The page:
Cheney Says Middle East Tour Yields Pledges of Support

By William Branigin
Washington Post Staff Writer
Monday, May 14, 2007; 4:12 PM

Vice President Cheney, returning to Washington from a Middle East tour, said today he received pledges of support from Arab countries to help stabilize Iraq but that it was also important to make progress "simultaneously" on Arab-Israeli peace.

In a brief question-and-answer session with pool reporters on his plane after leaving Jordan, Cheney also dismissed the notion that there was any contradiction between his tough talk about Iran during the trip and White House plans for the U.S. ambassador to Iraq to meet with Iranian officials in Baghdad.

"They're separate issues," Cheney said. "The president made clear the conversations in Baghdad are between ambassadors, focused on the situation in Iraq and what we believe is Iran's interference in the internal affairs of Iraq. A separate proposition is the fact that the international community, including the United States, is deeply concerned about Iran's pursuit of enrichment technology for building nuclear weapons and that the Iranians are, in fact, in violation now of two unanimously-approved U.N. security council resolutions calling for them to stop what they're doing."

During a visit Friday to a U.S. aircraft carrier in the Persian Gulf about 150 miles off the Iranian coast, Cheney vowed that the United States would prevent Iran from acquiring nuclear weapons and "dominating" the region, and he said U.S. forces would keep open the sea lanes that carry about 20 percent of the world's oil trade.

Addressing sailors and Marines aboard the USS John C. Stennis about 20 miles off Abu Dhabi in the United Arab Emirates, Cheney said Washington will "stand with others to prevent Iran from gaining nuclear weapons and dominating this region."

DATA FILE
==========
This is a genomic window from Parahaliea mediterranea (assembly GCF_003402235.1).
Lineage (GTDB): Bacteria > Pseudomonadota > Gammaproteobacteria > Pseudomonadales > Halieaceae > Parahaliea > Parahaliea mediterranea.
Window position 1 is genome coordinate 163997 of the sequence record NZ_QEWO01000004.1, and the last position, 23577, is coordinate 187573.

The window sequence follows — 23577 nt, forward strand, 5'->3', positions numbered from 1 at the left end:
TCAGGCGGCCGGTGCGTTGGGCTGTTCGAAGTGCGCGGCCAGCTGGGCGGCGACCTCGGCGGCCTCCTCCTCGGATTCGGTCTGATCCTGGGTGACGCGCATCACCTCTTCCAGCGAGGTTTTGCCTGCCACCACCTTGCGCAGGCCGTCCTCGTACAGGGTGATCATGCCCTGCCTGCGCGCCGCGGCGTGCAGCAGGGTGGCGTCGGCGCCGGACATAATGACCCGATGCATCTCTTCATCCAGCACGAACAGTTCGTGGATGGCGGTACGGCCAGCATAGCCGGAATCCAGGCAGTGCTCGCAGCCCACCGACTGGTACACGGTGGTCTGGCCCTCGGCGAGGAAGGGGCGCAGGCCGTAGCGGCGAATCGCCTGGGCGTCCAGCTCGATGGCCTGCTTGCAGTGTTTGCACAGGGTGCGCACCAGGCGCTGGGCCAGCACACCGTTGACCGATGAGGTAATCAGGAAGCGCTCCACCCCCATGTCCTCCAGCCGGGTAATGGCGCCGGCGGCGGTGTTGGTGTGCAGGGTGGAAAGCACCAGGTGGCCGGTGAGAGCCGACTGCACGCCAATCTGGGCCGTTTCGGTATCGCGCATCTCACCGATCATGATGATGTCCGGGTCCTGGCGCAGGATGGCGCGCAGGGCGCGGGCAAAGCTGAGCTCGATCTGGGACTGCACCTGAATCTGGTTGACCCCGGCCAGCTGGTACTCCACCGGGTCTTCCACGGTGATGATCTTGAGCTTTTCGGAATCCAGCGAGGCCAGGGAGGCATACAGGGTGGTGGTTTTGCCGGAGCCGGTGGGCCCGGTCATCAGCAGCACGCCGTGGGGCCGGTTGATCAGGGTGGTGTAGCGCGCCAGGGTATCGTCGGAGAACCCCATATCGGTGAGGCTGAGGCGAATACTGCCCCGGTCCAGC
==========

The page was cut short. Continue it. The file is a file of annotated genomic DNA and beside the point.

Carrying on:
In a visit to Abu Dhabi today, Iran's hard-line president, Mahmoud Ahmadinejad, defiantly threatened strong retaliation for any U.S. attack and pledged to continue pursuing a nuclear energy program, Reuters news agency reported.

"They realize that if they make such a mistake, the retaliation of Iran would be severe and they will repent," Ahmadinejad said, referring to the prospect of a U.S. attack on his country. "All people know they cannot strike us," he told a news conference. "Iran is capable of defending itself. It is a strong country."

Vowing not to abandon its nuclear program, Ahmadinejad said, "Superpowers cannot prevent us from owning this energy."

The Bush administration has said it does not dispute Iran's right to build nuclear power plants but has demanded that Tehran give up its programs to enrich uranium and reprocess spent nuclear fuel -- activities that can yield material for nuclear weapons as well as fuel for electricity-generating nuclear reactors. The U.N. Security Council has backed the U.S. position, imposing sanctions on Iran for failing to suspend its enrichment program.

In his news conference in Abu Dhabi three days after Cheney's visit, Ahmadinejad said Iran had agreed to talk to the United States about Iraq to help the Iraqi people, but he kept up his criticism of the U.S. role in that country, Reuters reported.

"They know that their plans have failed in Iraq; their vision is wrong," he said. "As long as you are plotting against the Iraqi people, failure will be there day after day."

Ahmadinejad's comments came a day after the White House confirmed that the U.S. ambassador to Iraq, Ryan C. Crocker, would meet with Iranian counterparts in Baghdad in the next several weeks to talk about stabilizing Iraq and curtailing Iranian aid to Iraqi militias.

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